Ramayana - Pages 67 and 68
Copyright © The British Library Board
Add. MS 15297(2)
ff.69v (text) and 70r (picture)
The seventh and last book begins with Rama and Sita enthroned in Ayodhya, where Rama questions the various assembled sages about the history of Ravana and his ancestors. The resulting answers take up half of the book. When the story begins again, Rama and Sita are seen together relaxing and enjoying wine and music played by nymphs in the ashoka grove filled with wonderful trees, flowers and fruits in the gardens of the palace at Ayodhya. These are their last untroubled moments together.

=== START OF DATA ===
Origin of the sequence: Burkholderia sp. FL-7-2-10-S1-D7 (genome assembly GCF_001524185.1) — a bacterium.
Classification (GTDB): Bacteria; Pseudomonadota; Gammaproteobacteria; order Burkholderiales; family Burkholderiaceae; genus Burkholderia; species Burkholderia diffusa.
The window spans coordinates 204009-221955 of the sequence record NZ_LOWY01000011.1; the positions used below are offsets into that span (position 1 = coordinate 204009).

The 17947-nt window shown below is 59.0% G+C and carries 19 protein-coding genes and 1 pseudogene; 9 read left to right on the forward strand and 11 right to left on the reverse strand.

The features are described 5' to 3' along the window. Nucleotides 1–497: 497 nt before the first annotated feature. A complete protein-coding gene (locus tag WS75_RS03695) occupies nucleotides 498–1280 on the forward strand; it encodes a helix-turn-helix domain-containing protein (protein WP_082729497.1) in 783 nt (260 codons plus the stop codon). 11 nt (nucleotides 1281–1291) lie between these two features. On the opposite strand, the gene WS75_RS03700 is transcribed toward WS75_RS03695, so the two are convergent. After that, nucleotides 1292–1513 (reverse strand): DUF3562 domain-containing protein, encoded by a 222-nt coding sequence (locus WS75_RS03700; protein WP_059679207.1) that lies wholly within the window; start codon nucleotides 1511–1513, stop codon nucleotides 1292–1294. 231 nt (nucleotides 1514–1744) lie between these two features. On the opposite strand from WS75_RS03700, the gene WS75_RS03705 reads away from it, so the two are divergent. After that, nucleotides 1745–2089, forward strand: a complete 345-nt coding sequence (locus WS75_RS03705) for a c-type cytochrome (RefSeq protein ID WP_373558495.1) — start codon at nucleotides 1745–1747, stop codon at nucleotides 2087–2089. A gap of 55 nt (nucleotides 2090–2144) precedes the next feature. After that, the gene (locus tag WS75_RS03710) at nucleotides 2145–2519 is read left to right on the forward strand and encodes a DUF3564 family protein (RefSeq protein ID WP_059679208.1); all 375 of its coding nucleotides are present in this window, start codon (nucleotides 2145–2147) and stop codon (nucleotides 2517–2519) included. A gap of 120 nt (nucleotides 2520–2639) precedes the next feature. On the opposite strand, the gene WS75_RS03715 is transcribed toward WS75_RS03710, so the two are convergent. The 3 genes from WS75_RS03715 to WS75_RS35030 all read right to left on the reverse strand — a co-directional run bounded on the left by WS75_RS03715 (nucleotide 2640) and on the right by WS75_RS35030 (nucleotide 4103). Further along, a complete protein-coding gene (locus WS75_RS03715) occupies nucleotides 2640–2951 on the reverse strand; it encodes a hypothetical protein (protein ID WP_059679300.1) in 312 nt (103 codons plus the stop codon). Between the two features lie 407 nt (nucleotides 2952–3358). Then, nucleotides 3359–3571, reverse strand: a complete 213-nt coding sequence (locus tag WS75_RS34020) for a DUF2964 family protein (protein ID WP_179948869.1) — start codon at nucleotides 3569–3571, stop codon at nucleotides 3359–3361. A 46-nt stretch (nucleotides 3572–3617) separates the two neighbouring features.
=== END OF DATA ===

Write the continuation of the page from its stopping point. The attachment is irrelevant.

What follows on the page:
This book contains 92 full-page paintings executed in a style related to that of Manohar but not by him. The artist employs a gaudier palette than his fellow artists. The first and last books of the Ramayana are later additions to the story. Into the epic but still human story there was woven the perennial struggle between good and evil. Rama the perfect man became identified with Visnu the preserver god, who had come to earth to intervene in the affairs of the world when the balance between good and evil had been upset. The evil Ravana, himself semi-divine, had previously extracted a boon from the god Brahma that made him invincible to all the gods and other divine beings - he had not thought it necessary to obtain protection against mere men or animals. In order to destroy him, Visnu the preserver god had to be born as a man and his only help could come from animals.